Jack McKeon

From Wikipedia, the free encyclopedia
Jump to: navigation, search
For other people named John McKeon, see John McKeon (disambiguation).
Jack McKeon
Jack McKeon and George W. Bush.jpg
McKeon (left) shaking hands with President George W. Bush (right) on January 24, 2004
Manager
Born: (1930-11-23) November 23, 1930 (age 84)
South Amboy, New Jersey
Batted: Right Threw: Right
MLB debut
1973 for the Kansas City Royals
Last MLB appearance
2011 for the Florida Marlins
Career statistics
Games 1,972
Win–loss record 1,051–990
Winning % .515
Teams
Career highlights and awards

John Aloysius McKeon (/məˈkən/; born November 23, 1930),[1][2] nicknamed "Trader Jack," is an American former Major League Baseball manager[3] and front-office executive.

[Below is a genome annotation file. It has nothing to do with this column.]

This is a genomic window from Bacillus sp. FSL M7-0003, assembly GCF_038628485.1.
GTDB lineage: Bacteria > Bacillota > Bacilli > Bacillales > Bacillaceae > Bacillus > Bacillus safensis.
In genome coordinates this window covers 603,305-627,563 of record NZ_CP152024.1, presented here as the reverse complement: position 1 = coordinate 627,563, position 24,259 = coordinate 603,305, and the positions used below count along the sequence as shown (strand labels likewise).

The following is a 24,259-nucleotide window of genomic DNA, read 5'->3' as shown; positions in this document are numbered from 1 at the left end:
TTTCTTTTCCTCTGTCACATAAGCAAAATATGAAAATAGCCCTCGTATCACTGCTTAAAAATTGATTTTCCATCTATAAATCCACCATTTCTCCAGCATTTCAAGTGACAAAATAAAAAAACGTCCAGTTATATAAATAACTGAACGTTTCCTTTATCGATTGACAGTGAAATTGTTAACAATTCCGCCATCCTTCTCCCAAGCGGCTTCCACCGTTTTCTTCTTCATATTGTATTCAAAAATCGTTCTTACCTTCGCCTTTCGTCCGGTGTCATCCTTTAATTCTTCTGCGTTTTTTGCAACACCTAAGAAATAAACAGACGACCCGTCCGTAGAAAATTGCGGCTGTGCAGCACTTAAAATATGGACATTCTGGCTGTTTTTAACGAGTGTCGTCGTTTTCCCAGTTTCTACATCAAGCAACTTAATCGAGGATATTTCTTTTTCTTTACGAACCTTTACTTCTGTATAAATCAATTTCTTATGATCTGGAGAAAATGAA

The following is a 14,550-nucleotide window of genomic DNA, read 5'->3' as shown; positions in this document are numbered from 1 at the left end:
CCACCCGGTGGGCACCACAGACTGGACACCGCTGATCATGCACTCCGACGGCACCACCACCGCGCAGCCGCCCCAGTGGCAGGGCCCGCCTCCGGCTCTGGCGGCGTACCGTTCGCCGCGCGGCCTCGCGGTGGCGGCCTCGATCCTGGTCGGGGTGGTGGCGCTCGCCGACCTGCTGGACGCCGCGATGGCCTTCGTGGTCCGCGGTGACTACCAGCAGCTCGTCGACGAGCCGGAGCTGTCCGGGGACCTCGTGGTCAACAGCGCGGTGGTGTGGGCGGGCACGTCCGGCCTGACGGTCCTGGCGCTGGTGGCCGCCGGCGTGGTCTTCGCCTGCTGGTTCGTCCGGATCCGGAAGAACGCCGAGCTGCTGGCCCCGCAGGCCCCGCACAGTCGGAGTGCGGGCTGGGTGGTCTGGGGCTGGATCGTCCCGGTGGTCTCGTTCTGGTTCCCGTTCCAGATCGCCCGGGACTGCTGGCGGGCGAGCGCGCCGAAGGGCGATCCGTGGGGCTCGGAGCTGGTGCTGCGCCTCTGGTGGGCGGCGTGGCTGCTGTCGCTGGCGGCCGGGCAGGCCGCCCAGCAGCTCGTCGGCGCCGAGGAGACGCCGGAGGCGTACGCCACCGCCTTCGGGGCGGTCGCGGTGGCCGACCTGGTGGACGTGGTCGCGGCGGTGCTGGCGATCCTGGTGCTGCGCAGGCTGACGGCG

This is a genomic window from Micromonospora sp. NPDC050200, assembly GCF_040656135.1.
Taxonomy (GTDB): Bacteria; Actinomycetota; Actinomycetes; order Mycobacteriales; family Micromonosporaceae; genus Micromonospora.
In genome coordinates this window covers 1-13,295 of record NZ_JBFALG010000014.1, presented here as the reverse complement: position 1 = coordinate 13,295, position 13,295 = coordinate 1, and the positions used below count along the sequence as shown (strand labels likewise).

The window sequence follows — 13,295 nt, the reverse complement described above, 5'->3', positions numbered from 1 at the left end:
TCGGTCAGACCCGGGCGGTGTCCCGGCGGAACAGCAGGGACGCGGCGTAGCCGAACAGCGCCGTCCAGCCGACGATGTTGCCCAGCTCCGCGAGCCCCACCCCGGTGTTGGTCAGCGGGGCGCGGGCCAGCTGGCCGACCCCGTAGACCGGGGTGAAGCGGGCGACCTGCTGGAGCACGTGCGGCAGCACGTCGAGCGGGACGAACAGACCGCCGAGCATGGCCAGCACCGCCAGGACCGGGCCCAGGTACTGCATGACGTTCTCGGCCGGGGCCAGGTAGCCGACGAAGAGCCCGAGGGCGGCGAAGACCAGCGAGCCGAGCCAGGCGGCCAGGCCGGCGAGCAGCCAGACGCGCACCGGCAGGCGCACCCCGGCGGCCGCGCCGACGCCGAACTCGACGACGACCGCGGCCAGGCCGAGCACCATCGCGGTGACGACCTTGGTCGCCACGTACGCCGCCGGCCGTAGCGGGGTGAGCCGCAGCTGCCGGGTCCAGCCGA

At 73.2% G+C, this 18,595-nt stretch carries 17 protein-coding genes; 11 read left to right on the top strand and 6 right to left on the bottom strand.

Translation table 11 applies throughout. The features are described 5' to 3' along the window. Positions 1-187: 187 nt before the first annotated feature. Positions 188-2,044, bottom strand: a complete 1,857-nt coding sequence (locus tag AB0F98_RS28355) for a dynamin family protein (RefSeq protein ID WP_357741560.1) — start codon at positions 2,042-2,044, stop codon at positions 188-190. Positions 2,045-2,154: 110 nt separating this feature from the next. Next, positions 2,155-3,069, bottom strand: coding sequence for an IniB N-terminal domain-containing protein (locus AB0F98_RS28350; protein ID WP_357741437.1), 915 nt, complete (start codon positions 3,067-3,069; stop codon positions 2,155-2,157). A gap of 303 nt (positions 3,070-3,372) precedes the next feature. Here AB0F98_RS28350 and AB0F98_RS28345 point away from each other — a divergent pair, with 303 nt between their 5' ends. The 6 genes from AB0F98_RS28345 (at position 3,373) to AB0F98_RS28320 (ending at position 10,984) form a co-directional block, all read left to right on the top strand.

In 2003, he won a World Series as manager of the Florida Marlins. Two full seasons removed from his previous managing job, McKeon had begun the 2003 season in retirement, but on May 11, he was induced to return to uniform at age 72 to replace Jeff Torborg as the Marlins' pilot. The team was 16–22 and in next-to-last place in the National League East Division. McKeon, described upon his hiring by Marlins' general manager Larry Beinfest as a "resurrection specialist,"[4] led the Marlins to a 75–49 win-loss record, a wild card berth, victories over the San Francisco Giants and Chicago Cubs in the National League divisional and championship series playoffs, and then a six-game World Series triumph over the New York Yankees.

He remained at the helm of the Marlins through 2005, then seemingly retired at age 74. But on June 20, 2011, he took over the Marlins for a second time as interim manager following the resignation of Edwin Rodríguez and served out the season. In so doing he became, at age 80, the second oldest manager in big league history, behind only Connie Mack. He retired again at the end of the 2011 season with a career managerial record of 1,051–990 (.515).